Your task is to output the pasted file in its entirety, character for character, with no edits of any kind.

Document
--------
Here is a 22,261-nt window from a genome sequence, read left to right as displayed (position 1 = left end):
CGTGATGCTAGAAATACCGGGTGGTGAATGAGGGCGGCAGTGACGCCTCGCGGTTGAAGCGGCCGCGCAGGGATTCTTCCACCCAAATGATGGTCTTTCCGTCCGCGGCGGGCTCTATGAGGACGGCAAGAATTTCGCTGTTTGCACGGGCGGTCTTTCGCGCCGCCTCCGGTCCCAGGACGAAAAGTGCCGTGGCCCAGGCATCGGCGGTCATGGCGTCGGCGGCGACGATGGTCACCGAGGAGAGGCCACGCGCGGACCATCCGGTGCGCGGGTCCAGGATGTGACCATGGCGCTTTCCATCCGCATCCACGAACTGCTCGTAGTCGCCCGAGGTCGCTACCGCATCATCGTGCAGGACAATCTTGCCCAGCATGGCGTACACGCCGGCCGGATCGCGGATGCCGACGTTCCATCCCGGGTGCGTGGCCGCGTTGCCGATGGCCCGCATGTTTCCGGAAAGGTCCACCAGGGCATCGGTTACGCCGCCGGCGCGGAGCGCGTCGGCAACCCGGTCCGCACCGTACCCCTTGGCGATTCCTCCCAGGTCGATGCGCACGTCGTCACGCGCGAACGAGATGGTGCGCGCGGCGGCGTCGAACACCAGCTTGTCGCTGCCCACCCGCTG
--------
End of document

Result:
Here is a 22,261-nt window from a genome sequence, read left to right as displayed (position 1 = left end):
CGTGATGCTAGAAATACCGGGTGGTGAATGAGGGCGGCAGTGACGCCTCGCGGTTGAAGCGGCCGCGCAGGGATTCTTCCACCCAAATGATGGTCTTTCCGTCCGCGGCGGGCTCTATGAGGACGGCAAGAATTTCGCTGTTTGCACGGGCGGTCTTTCGCGCCGCCTCCGGTCCCAGGACGAAAAGTGCCGTGGCCCAGGCATCGGCGGTCATGGCGTCGGCGGCGACGATGGTCACCGAGGAGAGGCCACGCGCGGACCATCCGGTGCGCGGGTCCAGGATGTGACCATGGCGCTTTCCATCCGCATCCACGAACTGCTCGTAGTCGCCCGAGGTCGCTACCGCATCATCGTGCAGGACAATCTTGCCCAGCATGGCGTACACGCCGGCCGGATCGCGGATGCCGACGTTCCATCCCGGGTGCGTGGCCGCGTTGCCGATGGCCCGCATGTTTCCGGAAAGGTCCACCAGGGCATCGGTTACGCCGCCGGCGCGGAGCGCGTCGGCAACCCGGTCCGCACCGTACCCCTTGGCGATTCCTCCCAGGTCGATGCGCACGTCGTCACGCGCGAACGAGATGGTGCGCGCGGCGGCGTCGAACACCAGCTTGTCGCTGCCCACCCGCTG